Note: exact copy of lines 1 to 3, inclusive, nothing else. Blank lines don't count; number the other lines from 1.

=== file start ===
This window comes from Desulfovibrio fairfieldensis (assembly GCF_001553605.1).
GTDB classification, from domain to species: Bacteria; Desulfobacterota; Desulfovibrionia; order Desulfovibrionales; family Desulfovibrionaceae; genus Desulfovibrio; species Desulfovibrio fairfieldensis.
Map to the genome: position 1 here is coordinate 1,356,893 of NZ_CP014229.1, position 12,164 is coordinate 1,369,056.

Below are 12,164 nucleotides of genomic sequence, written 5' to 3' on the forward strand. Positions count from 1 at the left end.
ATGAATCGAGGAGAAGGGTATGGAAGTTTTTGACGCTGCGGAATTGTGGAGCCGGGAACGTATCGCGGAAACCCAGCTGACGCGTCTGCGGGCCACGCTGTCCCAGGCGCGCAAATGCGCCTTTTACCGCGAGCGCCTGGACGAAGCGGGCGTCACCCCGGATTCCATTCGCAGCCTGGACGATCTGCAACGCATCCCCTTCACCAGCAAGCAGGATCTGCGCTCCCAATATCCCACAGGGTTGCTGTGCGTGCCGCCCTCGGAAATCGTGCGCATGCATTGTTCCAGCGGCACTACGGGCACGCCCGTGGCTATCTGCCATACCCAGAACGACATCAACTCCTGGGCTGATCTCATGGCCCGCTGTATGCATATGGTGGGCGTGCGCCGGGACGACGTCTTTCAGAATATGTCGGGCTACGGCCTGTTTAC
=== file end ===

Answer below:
This window comes from Desulfovibrio fairfieldensis (assembly GCF_001553605.1).
GTDB classification, from domain to species: Bacteria; Desulfobacterota; Desulfovibrionia; order Desulfovibrionales; family Desulfovibrionaceae; genus Desulfovibrio; species Desulfovibrio fairfieldensis.
Map to the genome: position 1 here is coordinate 1,356,893 of NZ_CP014229.1, position 12,164 is coordinate 1,369,056.